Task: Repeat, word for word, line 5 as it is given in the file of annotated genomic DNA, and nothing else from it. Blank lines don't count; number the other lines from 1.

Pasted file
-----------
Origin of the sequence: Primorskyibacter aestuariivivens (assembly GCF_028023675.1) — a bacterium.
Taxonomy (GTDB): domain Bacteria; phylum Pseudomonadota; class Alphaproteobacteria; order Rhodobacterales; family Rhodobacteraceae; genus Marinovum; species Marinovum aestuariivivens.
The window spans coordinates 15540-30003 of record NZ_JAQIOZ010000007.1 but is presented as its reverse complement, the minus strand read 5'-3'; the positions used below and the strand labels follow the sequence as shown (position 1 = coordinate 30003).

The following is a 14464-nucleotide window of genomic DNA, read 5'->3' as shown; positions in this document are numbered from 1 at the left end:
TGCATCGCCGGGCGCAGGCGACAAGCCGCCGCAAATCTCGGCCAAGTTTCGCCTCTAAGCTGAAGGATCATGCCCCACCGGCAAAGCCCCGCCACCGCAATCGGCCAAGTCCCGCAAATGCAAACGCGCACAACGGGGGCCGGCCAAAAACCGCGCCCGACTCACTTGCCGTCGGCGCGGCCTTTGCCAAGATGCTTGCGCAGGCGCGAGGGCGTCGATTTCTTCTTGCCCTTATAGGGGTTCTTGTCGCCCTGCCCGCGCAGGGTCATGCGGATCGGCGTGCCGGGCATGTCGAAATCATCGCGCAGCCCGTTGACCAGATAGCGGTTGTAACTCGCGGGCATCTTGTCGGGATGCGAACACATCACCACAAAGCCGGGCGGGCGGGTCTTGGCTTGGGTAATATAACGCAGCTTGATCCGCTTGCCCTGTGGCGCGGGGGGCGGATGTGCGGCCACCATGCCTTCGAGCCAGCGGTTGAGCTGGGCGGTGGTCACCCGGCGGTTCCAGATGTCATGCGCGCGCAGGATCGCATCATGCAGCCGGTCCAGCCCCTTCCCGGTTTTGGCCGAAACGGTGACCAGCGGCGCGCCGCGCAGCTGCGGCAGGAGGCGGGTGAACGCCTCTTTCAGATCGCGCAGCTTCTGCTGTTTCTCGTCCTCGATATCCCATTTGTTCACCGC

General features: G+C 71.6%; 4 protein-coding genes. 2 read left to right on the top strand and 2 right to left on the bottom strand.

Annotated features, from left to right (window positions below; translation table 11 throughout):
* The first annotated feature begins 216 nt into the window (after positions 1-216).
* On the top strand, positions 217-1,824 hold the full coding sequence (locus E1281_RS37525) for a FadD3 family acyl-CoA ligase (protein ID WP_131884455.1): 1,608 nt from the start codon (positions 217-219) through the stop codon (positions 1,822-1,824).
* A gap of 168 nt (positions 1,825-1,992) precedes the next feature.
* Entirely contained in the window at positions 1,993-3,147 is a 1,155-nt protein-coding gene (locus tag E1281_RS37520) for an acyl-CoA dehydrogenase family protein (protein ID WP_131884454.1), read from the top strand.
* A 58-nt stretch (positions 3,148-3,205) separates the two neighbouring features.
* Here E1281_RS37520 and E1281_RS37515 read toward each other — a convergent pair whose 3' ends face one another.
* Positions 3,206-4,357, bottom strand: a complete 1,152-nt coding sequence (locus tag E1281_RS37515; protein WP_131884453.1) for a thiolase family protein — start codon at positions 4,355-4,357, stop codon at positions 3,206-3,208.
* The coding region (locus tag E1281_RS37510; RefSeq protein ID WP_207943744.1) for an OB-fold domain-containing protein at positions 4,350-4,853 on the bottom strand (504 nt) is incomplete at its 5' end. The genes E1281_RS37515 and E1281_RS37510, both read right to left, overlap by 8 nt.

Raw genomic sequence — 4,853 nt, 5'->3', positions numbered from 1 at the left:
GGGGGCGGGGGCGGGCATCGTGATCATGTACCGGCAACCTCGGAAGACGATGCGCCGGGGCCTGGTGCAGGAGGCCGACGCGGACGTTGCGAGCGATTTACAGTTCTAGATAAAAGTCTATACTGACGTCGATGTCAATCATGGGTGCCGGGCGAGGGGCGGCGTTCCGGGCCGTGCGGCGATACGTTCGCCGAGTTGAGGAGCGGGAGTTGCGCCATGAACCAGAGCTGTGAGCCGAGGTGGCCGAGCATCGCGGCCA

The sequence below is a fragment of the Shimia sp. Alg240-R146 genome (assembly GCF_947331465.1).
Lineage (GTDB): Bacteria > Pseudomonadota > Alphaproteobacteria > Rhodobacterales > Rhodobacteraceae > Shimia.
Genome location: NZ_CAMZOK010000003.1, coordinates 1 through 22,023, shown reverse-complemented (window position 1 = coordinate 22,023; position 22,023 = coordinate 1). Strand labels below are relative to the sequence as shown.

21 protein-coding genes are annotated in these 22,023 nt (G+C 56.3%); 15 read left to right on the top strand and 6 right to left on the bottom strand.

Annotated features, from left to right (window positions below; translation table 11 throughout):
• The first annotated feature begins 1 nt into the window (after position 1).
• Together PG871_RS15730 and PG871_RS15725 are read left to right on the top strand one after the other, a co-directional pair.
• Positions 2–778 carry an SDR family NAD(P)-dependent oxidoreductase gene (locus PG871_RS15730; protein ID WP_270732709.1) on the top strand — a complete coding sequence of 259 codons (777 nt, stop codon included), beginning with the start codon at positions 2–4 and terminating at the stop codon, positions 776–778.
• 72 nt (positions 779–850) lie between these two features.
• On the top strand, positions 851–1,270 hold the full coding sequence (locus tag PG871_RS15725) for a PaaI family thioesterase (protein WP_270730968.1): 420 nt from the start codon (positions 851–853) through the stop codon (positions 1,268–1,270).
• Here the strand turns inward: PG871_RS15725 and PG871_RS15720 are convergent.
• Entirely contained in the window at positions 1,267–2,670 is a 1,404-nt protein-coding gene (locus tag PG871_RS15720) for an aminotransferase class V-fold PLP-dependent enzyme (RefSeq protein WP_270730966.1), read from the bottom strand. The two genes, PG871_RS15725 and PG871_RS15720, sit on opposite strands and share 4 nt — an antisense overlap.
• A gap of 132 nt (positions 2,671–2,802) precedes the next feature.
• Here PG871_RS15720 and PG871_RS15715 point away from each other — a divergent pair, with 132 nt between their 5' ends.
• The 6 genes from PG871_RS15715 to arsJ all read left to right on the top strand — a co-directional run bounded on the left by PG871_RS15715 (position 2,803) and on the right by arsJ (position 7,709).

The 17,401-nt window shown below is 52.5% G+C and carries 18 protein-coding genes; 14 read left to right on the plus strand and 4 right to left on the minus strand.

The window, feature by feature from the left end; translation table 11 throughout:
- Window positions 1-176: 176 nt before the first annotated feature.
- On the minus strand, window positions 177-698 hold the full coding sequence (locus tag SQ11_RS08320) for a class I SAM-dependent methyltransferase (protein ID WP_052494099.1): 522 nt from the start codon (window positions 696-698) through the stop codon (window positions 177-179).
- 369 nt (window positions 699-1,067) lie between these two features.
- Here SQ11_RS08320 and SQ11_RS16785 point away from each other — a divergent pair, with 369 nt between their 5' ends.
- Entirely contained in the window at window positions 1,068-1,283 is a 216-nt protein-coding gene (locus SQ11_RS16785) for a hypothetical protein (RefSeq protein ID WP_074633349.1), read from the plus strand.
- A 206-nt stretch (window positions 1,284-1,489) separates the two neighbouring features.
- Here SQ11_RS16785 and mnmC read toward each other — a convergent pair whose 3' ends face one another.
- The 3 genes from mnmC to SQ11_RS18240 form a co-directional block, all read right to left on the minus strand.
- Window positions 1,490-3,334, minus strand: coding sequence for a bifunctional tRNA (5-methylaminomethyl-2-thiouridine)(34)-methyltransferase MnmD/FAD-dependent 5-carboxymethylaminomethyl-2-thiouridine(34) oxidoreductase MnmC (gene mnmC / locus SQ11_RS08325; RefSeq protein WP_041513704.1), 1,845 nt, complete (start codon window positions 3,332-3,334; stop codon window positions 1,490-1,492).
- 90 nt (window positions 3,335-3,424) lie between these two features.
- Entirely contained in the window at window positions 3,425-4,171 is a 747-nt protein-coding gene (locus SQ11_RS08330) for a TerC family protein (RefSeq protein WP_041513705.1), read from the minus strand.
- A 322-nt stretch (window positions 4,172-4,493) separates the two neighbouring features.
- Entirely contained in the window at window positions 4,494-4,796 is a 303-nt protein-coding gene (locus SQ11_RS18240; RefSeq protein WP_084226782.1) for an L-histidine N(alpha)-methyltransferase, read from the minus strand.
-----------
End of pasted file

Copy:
TGCATCGCCGGGCGCAGGCGACAAGCCGCCGCAAATCTCGGCCAAGTTTCGCCTCTAAGCTGAAGGATCATGCCCCACCGGCAAAGCCCCGCCACCGCAATCGGCCAAGTCCCGCAAATGCAAACGCGCACAACGGGGGCCGGCCAAAAACCGCGCCCGACTCACTTGCCGTCGGCGCGGCCTTTGCCAAGATGCTTGCGCAGGCGCGAGGGCGTCGATTTCTTCTTGCCCTTATAGGGGTTCTTGTCGCCCTGCCCGCGCAGGGTCATGCGGATCGGCGTGCCGGGCATGTCGAAATCATCGCGCAGCCCGTTGACCAGATAGCGGTTGTAACTCGCGGGCATCTTGTCGGGATGCGAACACATCACCACAAAGCCGGGCGGGCGGGTCTTGGCTTGGGTAATATAACGCAGCTTGATCCGCTTGCCCTGTGGCGCGGGGGGCGGATGTGCGGCCACCATGCCTTCGAGCCAGCGGTTGAGCTGGGCGGTGGTCACCCGGCGGTTCCAGATGTCATGCGCGCGCAGGATCGCATCATGCAGCCGGTCCAGCCCCTTCCCGGTTTTGGCCGAAACGGTGACCAGCGGCGCGCCGCGCAGCTGCGGCAGGAGGCGGGTGAACGCCTCTTTCAGATCGCGCAGCTTCTGCTGTTTCTCGTCCTCGATATCCCATTTGTTCACCGC